© Göran Burenhult
Osteologists Ove and Evy Persson during the excavation of the grave at Ajvide, Gotland, Sweden, in 1983. The skeleton belongs to a young female in her 20s, and can be dated to around 4,700 years ago.
An analysis of 5,000-year-old genetic material from preserved human remains found in Sweden suggests that people moving from southern to northern Europe spread agriculture across that continent long ago.

In addition to agricultural know-how, the intrepid farmers brought their genes: They interbred with hunter-gatherer communities to create modern humans living in Europe today.

"Genetic variation of today's Europeans was strongly affected by immigrant Stone Age farmers, though a number of hunter-gatherer genes remain," study researcher Anders Götherström, of Uppsala University in Sweden, said in a statement.

The results of this study, to be published in the April 27 issue of the journal Science, match up well with previous archeological evidence of farming in Europe.

Palette

Painting of Queen Elizabeth I unveils Royals' Reptilian Secret?

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Revealed once more: The image of a snake has appeared in a 16th century portrait of Queen Elizabeth I. A faint outline of the coils can be seen superimposed on her hand, while the serpent's body - seen as dark shading - follows the line of the flowers she is holding and also passes beneath her fingers
As many a courtier fatally found out, it was never a good idea to displease the Virgin Queen.

Which may explain why an artist carried out some serious alterations to his first draft portrait of Elizabeth I back in the 16th century.

Where he had drawn the Queen clutching a serpent, the painter had second thoughts and substituted a much more feminine bunch of roses.

The revisions would have remained a mystery had it not been for the ravages of time.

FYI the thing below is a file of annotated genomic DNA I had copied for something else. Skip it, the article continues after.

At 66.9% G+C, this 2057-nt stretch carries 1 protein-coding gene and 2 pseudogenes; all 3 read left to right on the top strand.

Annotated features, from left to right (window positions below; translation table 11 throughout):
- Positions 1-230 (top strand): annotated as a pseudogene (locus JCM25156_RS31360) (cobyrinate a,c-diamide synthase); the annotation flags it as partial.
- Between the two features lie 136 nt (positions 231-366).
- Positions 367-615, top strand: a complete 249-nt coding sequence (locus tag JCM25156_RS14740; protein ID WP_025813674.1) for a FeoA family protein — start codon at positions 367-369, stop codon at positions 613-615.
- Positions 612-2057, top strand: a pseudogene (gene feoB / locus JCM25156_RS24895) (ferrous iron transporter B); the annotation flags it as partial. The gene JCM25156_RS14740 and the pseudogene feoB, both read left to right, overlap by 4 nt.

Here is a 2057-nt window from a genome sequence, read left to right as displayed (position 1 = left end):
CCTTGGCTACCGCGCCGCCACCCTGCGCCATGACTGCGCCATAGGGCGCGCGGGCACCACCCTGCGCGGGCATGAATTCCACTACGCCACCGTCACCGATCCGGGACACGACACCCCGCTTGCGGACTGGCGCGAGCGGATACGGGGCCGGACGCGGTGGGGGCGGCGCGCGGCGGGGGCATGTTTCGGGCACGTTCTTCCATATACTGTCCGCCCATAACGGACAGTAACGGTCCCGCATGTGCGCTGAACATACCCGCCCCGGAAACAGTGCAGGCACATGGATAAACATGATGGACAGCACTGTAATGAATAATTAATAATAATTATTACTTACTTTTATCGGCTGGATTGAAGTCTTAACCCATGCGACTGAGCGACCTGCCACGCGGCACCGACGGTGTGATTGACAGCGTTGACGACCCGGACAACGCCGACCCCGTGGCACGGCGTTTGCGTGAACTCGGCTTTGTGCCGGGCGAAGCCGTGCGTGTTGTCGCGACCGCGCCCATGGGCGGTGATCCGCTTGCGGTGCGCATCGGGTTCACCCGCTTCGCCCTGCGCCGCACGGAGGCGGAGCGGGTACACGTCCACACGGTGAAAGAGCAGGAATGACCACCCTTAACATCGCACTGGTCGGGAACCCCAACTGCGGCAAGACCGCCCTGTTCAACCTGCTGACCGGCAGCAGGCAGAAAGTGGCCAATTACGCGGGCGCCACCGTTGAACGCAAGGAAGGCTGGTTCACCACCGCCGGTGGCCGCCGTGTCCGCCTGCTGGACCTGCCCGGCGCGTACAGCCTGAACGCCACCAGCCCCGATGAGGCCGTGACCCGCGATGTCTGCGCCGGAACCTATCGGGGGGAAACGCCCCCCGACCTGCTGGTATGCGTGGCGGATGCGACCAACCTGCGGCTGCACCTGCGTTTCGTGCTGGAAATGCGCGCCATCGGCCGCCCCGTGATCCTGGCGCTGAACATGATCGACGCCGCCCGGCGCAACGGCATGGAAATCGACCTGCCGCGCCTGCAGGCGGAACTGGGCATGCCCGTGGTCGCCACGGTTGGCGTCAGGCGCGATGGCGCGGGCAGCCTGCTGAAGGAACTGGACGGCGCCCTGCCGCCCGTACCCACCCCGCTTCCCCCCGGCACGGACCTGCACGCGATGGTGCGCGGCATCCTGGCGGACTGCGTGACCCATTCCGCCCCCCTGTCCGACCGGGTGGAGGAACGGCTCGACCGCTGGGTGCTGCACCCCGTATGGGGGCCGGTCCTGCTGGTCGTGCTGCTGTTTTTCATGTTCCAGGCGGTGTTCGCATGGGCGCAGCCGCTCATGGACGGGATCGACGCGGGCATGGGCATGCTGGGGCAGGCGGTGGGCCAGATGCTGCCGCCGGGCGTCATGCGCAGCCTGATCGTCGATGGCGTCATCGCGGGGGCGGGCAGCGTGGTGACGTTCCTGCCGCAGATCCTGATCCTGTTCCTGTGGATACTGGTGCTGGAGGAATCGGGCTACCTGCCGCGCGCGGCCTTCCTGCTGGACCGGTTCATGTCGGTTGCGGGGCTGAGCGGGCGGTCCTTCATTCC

For yesterday, the National Portrait Gallery revealed how the image of the coiled snake had re-appeared.

Deterioration over the centuries has meant the serpent depicted in the Tudor monarch's fingers in the original version has revealed itself once more, with its outline now visible on the surface.

The portrait was created by an unknown artist in the 1580s or early 1590s.

The image has not been on display at the London gallery since 1921 but it will form part of an exhibition titled Concealed and Revealed: The Changing Faces of Elizabeth I, from March 13 to September 26.

Newspaper

JFK Assassination: Mark Lane Talks On The 'Reliable' Witness Mrs Helen Markham Recorded In 1964


Mark Lane Talks On The "Reliable " Witness Mrs Helen Markham Recorded in 1964 At A Public Debate Into the Findings Of The Warren Commission

Full audio podcast available from here.

Magic Wand

Fairy Tales of Yore and the Anti-Grimm

fairy tales

What modern mother hasn't cringed at the pink and passive fairy tale princesses served up to her impressionable girl? The Disney versions of Snow White and Cinderella, Belle and Rapunzel are heroines of such vapid foolishness one wonders how they survived into the 21st century. The answer is that they are rooted in a tenacious and remarkably unaltered cultural tradition, the fairy tales first published two centuries ago by the Brothers Grimm.

The fifty iconic tales in their Kinder- und Hausmärchen collection feature a parade of weak, disobedient heroines whose errors draw down harsh punishment, and an equally noteworthy succession of heroic boys. Numerous studies in recent decades have found the 19th century social world they portray so unremittingly sexist that some leading folklorists warn against reading them to children at all.